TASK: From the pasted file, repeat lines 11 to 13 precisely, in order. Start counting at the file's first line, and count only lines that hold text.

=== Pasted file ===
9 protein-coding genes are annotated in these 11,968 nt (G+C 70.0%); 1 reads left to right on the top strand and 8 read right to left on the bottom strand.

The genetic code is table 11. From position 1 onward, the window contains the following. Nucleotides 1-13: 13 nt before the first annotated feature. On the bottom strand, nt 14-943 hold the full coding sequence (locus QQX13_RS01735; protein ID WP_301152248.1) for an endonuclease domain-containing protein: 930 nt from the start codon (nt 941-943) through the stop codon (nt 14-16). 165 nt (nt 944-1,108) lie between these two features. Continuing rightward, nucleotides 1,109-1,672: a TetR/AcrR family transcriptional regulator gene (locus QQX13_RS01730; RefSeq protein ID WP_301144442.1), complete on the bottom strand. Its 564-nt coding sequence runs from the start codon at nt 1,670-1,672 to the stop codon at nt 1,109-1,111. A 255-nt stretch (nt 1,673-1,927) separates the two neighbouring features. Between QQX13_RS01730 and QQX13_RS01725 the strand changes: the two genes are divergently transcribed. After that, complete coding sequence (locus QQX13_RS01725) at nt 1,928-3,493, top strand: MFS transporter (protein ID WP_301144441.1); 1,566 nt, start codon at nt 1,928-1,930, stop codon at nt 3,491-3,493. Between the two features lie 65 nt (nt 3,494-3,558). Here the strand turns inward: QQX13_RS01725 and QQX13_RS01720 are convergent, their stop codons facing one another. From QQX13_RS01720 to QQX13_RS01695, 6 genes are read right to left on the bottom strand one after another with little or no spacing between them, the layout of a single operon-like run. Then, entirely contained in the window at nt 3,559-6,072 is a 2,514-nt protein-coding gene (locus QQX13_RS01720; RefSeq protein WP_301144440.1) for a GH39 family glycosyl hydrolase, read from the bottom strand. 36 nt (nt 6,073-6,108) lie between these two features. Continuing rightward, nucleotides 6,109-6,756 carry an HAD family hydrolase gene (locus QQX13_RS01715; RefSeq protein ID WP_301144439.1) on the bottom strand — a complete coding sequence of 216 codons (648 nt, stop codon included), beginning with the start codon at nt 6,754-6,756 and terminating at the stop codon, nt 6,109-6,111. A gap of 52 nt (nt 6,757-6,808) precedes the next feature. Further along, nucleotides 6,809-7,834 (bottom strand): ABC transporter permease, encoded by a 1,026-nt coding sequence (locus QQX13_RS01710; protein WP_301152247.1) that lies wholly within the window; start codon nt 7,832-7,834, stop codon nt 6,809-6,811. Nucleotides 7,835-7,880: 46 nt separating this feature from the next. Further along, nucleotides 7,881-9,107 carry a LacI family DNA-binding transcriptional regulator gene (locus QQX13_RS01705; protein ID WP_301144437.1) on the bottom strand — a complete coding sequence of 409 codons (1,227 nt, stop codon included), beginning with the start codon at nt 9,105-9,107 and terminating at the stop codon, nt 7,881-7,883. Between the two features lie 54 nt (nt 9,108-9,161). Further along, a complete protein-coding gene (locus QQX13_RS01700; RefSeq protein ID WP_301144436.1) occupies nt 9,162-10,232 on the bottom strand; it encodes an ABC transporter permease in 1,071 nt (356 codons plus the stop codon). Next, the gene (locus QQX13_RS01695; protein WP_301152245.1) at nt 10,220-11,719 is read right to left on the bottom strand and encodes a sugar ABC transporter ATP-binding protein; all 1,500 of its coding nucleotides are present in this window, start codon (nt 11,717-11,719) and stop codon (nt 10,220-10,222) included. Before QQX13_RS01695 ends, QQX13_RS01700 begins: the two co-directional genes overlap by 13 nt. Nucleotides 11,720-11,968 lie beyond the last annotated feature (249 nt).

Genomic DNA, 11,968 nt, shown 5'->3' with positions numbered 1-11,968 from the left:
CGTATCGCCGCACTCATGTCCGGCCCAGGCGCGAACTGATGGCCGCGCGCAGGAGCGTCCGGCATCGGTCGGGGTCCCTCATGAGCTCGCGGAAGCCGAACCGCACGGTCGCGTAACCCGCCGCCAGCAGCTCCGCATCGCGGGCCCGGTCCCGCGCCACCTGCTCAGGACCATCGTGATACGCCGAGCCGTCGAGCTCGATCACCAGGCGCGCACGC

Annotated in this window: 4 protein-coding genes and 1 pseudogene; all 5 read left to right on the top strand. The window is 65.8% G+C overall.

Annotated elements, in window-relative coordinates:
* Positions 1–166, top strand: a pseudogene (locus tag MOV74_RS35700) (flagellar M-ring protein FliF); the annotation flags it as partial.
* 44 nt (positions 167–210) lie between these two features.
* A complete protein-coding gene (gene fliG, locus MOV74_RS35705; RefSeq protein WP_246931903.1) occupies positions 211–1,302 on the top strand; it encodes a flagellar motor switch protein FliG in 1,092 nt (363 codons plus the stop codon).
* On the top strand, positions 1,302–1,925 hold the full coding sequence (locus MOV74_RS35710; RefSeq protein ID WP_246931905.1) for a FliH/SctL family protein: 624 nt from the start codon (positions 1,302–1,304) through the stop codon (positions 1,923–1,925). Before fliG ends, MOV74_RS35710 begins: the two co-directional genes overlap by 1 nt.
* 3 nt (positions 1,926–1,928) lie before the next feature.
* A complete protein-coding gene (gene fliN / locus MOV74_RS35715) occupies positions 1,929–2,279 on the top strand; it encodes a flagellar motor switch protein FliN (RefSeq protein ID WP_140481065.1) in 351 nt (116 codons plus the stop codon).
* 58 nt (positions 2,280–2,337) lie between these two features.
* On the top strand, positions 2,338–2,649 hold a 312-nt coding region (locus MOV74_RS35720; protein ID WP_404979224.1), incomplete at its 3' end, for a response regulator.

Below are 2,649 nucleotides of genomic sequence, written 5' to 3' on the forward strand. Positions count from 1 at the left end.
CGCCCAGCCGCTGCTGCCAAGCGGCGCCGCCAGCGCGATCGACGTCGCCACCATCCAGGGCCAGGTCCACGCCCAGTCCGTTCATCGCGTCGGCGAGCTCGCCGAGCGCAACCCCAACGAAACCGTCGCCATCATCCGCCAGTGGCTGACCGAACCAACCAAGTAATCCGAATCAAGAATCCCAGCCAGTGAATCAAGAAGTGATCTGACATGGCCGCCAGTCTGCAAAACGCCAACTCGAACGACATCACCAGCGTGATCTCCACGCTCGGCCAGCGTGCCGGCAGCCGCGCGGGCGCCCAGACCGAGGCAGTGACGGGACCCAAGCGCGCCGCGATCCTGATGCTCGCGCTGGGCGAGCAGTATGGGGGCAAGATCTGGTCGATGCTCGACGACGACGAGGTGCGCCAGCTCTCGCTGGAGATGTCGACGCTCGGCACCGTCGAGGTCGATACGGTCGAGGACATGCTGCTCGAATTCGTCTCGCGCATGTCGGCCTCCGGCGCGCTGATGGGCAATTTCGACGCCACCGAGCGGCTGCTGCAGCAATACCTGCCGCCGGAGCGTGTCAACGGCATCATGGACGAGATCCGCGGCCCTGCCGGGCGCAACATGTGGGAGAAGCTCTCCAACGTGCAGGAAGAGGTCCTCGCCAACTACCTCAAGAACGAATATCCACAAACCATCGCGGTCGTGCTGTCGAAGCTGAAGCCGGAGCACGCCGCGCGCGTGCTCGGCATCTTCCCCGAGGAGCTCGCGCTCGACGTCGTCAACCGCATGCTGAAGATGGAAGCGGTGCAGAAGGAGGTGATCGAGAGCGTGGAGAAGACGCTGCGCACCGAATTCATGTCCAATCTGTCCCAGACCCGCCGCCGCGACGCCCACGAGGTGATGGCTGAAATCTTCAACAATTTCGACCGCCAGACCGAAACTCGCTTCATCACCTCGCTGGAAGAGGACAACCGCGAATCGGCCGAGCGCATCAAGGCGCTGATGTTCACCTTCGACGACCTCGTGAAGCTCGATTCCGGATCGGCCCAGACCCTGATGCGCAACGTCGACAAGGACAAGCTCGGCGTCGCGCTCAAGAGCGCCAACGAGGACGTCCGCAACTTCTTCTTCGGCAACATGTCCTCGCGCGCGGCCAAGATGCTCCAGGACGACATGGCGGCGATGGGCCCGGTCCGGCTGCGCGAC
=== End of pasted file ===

* 3 nt (positions 1,926–1,928) lie before the next feature.
* A complete protein-coding gene (gene fliN / locus MOV74_RS35715) occupies positions 1,929–2,279 on the top strand; it encodes a flagellar motor switch protein FliN (RefSeq protein ID WP_140481065.1) in 351 nt (116 codons plus the stop codon).
* 58 nt (positions 2,280–2,337) lie between these two features.